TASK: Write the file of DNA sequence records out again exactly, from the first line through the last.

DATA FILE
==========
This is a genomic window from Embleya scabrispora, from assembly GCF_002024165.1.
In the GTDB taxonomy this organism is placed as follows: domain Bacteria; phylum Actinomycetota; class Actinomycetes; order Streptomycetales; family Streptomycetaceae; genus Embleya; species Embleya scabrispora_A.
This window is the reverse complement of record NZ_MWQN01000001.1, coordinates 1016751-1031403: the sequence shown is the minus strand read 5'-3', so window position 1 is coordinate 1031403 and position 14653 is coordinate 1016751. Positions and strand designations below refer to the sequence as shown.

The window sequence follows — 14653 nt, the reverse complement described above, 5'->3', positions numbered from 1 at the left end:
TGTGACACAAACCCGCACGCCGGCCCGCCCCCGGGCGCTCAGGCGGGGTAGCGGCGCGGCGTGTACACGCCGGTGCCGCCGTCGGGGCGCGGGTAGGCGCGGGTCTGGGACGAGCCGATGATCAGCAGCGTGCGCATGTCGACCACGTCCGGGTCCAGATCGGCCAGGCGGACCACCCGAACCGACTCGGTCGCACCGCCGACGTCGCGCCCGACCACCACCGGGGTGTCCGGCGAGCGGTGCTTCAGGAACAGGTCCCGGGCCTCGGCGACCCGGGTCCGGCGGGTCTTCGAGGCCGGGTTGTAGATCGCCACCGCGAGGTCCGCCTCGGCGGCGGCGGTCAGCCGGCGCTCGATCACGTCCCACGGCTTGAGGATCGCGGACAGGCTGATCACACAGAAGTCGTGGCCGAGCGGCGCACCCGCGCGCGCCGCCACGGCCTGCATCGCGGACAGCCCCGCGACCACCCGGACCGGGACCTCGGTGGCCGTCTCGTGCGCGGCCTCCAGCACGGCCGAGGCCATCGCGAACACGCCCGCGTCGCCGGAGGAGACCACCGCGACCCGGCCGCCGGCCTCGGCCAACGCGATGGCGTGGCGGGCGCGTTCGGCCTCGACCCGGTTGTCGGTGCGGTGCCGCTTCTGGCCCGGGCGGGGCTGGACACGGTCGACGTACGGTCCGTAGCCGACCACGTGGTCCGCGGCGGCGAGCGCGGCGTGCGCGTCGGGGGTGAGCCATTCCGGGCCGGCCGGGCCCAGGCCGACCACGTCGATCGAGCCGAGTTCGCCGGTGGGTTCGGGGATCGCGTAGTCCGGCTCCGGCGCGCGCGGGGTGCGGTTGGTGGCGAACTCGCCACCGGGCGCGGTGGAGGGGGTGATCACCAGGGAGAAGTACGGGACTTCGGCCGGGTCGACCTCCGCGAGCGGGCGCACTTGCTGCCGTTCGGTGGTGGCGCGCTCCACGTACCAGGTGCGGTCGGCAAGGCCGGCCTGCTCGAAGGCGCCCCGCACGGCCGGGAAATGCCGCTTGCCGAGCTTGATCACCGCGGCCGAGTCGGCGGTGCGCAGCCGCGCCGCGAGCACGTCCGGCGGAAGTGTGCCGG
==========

This is a genomic window from Embleya scabrispora, from assembly GCF_002024165.1.
In the GTDB taxonomy this organism is placed as follows: domain Bacteria; phylum Actinomycetota; class Actinomycetes; order Streptomycetales; family Streptomycetaceae; genus Embleya; species Embleya scabrispora_A.
This window is the reverse complement of record NZ_MWQN01000001.1, coordinates 1016751-1031403: the sequence shown is the minus strand read 5'-3', so window position 1 is coordinate 1031403 and position 14653 is coordinate 1016751. Positions and strand designations below refer to the sequence as shown.

The window sequence follows — 14653 nt, the reverse complement described above, 5'->3', positions numbered from 1 at the left end:
TGTGACACAAACCCGCACGCCGGCCCGCCCCCGGGCGCTCAGGCGGGGTAGCGGCGCGGCGTGTACACGCCGGTGCCGCCGTCGGGGCGCGGGTAGGCGCGGGTCTGGGACGAGCCGATGATCAGCAGCGTGCGCATGTCGACCACGTCCGGGTCCAGATCGGCCAGGCGGACCACCCGAACCGACTCGGTCGCACCGCCGACGTCGCGCCCGACCACCACCGGGGTGTCCGGCGAGCGGTGCTTCAGGAACAGGTCCCGGGCCTCGGCGACCCGGGTCCGGCGGGTCTTCGAGGCCGGGTTGTAGATCGCCACCGCGAGGTCCGCCTCGGCGGCGGCGGTCAGCCGGCGCTCGATCACGTCCCACGGCTTGAGGATCGCGGACAGGCTGATCACACAGAAGTCGTGGCCGAGCGGCGCACCCGCGCGCGCCGCCACGGCCTGCATCGCGGACAGCCCCGCGACCACCCGGACCGGGACCTCGGTGGCCGTCTCGTGCGCGGCCTCCAGCACGGCCGAGGCCATCGCGAACACGCCCGCGTCGCCGGAGGAGACCACCGCGACCCGGCCGCCGGCCTCGGCCAACGCGATGGCGTGGCGGGCGCGTTCGGCCTCGACCCGGTTGTCGGTGCGGTGCCGCTTCTGGCCCGGGCGGGGCTGGACACGGTCGACGTACGGTCCGTAGCCGACCACGTGGTCCGCGGCGGCGAGCGCGGCGTGCGCGTCGGGGGTGAGCCATTCCGGGCCGGCCGGGCCCAGGCCGACCACGTCGATCGAGCCGAGTTCGCCGGTGGGTTCGGGGATCGCGTAGTCCGGCTCCGGCGCGCGCGGGGTGCGGTTGGTGGCGAACTCGCCACCGGGCGCGGTGGAGGGGGTGATCACCAGGGAGAAGTACGGGACTTCGGCCGGGTCGACCTCCGCGAGCGGGCGCACTTGCTGCCGTTCGGTGGTGGCGCGCTCCACGTACCAGGTGCGGTCGGCAAGGCCGGCCTGCTCGAAGGCGCCCCGCACGGCCGGGAAATGCCGCTTGCCGAGCTTGATCACCGCGGCCGAGTCGGCGGTGCGCAGCCGCGCCGCGAGCACGTCCGGCGGAAGTGTGCCGG